The cap: Each large-scale emitter, or company, will have a limit on the amount of greenhouse gas that it can emit. The firm must have an “emissions permit” for every ton of carbon dioxide it releases into the atmosphere. These permits set an enforceable limit, or cap, on the amount of greenhouse gas pollution that the company is allowed to emit. Over time, the limits become stricter, allowing less and less pollution, until the ultimate reduction goal is met.

    The trade: It will be relatively cheaper or easier for some companies to reduce their emissions below their required limit than others. These more efficient companies, who emit less than their allowance, can sell their extra permits to companies that are not able to make reductions as easily.

    Companies will be required to purchase the emissions permits from the federal government, which in turn results in a sizeable revenue stream to the federal government. Much of the back room politicking that has occurred over the last few weeks regarding the Waxman-Markey bill has involved how this revenue stream will be allocated to government programs
    The Green Building Guide to Waxman-Markey | Green Business | Reuters

    Three years ago, I stood on the floor of the California Senate and watched a similar celebration over a similar bill, AB 32. And I have spend the last three years watching as that law has dangerously deepened California’s recession. It uses a different mechanism than Cap and Trade, but the objective is the same: to force a dramatic reduction in carbon dioxide emissions.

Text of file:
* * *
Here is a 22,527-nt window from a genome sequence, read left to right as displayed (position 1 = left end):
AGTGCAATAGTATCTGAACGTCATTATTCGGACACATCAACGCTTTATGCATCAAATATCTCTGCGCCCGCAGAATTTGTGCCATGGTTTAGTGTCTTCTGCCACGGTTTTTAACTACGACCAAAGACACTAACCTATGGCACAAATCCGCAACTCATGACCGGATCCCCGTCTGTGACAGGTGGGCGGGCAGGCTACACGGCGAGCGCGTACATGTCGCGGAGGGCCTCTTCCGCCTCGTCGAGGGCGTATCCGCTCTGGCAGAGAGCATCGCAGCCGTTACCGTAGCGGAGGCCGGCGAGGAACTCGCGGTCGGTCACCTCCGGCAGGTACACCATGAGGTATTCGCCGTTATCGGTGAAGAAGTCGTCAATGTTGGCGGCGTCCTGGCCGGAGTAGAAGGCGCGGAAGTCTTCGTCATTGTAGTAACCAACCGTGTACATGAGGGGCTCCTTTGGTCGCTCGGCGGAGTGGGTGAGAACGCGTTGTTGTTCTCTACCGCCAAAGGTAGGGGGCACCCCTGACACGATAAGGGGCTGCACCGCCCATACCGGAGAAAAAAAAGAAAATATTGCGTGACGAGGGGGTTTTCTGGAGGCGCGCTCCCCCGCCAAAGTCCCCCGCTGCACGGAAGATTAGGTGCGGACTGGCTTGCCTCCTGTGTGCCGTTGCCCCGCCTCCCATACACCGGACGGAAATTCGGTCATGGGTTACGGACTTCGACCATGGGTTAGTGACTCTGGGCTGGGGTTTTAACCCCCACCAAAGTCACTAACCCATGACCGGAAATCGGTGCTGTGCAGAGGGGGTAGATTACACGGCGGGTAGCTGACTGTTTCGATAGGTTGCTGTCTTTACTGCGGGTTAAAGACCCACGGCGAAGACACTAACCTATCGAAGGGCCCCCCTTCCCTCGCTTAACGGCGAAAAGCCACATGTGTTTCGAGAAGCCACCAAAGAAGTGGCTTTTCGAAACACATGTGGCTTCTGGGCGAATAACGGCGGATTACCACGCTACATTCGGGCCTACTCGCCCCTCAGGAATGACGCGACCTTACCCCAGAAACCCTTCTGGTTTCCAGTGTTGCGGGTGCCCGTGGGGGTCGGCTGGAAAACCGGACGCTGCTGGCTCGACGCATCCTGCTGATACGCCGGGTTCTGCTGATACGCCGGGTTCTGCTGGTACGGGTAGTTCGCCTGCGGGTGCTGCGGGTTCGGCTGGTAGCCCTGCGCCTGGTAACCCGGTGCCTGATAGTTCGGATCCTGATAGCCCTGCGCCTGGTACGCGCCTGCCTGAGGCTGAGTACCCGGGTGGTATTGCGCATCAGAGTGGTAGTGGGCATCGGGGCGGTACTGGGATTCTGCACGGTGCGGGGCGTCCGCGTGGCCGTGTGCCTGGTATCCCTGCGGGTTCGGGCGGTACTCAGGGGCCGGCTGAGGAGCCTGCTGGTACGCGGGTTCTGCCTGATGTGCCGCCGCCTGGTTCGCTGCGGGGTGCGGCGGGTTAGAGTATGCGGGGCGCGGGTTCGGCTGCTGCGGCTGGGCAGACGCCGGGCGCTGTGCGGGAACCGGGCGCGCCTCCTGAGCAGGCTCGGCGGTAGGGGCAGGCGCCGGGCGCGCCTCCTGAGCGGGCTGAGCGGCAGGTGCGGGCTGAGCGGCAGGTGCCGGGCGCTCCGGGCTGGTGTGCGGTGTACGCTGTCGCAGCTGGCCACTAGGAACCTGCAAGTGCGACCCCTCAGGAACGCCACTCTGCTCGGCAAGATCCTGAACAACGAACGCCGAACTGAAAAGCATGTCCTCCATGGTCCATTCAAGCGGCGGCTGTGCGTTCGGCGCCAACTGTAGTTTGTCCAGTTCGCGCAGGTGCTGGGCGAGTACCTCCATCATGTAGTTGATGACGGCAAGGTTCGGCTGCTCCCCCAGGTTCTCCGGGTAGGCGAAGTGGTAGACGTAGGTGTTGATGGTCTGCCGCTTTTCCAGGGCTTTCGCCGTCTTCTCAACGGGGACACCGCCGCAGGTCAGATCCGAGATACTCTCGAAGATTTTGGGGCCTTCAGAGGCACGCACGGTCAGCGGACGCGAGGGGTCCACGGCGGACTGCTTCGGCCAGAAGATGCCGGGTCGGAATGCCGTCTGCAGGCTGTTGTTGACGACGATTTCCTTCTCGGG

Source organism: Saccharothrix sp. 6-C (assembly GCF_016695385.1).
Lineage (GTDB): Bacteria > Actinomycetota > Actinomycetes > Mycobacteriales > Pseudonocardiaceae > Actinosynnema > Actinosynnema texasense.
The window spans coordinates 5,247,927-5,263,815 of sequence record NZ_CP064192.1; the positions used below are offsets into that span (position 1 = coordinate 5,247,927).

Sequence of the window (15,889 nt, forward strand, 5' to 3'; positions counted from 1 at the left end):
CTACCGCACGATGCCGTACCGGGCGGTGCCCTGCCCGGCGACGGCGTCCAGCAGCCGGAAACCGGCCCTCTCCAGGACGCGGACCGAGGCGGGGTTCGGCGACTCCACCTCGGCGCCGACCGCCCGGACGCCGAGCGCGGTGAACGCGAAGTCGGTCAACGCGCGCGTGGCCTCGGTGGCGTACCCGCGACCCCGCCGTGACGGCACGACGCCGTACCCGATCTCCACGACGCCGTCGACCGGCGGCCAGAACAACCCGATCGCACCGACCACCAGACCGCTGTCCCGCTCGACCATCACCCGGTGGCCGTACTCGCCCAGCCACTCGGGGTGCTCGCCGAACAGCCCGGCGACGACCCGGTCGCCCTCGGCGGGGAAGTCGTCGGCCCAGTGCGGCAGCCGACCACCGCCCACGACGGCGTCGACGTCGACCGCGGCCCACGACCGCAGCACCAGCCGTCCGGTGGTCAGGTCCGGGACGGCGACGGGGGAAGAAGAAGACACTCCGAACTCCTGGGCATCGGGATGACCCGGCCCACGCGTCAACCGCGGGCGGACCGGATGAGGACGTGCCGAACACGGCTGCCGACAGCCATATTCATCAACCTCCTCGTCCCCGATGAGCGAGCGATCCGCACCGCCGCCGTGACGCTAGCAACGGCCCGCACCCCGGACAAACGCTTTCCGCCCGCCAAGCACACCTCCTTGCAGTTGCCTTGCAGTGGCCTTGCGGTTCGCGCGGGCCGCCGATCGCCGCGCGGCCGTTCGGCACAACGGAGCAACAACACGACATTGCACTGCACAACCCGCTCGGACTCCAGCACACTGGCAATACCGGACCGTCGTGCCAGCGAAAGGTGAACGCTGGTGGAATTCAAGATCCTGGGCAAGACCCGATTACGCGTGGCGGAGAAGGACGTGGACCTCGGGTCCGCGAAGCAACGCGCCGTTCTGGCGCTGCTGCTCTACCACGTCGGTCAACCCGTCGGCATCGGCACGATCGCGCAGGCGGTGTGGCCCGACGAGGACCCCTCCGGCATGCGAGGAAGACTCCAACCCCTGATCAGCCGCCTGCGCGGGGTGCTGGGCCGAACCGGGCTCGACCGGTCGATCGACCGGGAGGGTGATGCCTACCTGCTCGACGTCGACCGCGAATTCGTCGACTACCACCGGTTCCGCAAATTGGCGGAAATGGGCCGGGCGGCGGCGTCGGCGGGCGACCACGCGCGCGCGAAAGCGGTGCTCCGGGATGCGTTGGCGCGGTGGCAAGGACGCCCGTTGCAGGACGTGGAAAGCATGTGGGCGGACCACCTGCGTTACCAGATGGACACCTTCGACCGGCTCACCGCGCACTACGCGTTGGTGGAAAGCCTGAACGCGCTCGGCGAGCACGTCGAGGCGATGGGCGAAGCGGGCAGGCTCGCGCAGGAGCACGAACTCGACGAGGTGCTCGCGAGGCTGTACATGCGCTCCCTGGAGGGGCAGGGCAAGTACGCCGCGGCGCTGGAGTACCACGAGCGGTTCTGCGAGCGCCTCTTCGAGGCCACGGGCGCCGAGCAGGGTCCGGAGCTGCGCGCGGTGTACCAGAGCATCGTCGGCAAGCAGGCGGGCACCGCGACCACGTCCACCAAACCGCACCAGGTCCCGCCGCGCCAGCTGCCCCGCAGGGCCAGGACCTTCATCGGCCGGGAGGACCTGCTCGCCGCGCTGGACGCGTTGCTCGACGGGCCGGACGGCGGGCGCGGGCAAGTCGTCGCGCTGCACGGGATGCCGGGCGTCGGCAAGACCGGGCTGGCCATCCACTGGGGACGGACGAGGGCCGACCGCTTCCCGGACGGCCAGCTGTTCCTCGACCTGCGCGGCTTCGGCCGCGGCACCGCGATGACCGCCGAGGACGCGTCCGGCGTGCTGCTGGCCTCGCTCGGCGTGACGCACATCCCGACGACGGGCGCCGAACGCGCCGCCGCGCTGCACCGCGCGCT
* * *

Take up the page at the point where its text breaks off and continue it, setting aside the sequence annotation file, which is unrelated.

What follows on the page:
Up until that bill took effect, California’s unemployment numbers tracked very closely with the national unemployment rate. But then in January of 2007, California’s unemployment rate began a steady upward divergence from the national jobless figures. Today, California’s unemployment rate is more than two points above the national rate, and at its highest point since 1941.

    Special Order Speech on Cap and Trade | Congressman Tom McClintock, Representing the 4th District of California

    Your right it's a Ca. reg. problem and guess what Maggie, this bill passes the Senate it will be a problem nationwide. I used the Ca. example to show what a disaster Mr. Waxman has drawn from, however not surprisingly as an environmentalist and from Ca. as is Ms. Pelosi you end up getting legislation that has zero chance of ever helping this economy and in fact is a jobs killer.
     
  10. hjmick
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    hjmick Gold Member

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    Aside from the afore mentioned Mexico, India, China, you can throw in Taiwan. I know the company that bought the place I worked for for 26 years has a facility in Taiwan and Mexico, as well as Arizona. Which is (or was) another popular option for companies leaving California. The pollution restrictions are much lower there than California. As I recall, many companies leaving the state sought refuge in neighboring states with the lower standards. Now, who knows where they will go? I predict more and more will head overseas where the labor is cheap and the pollution standards are lower.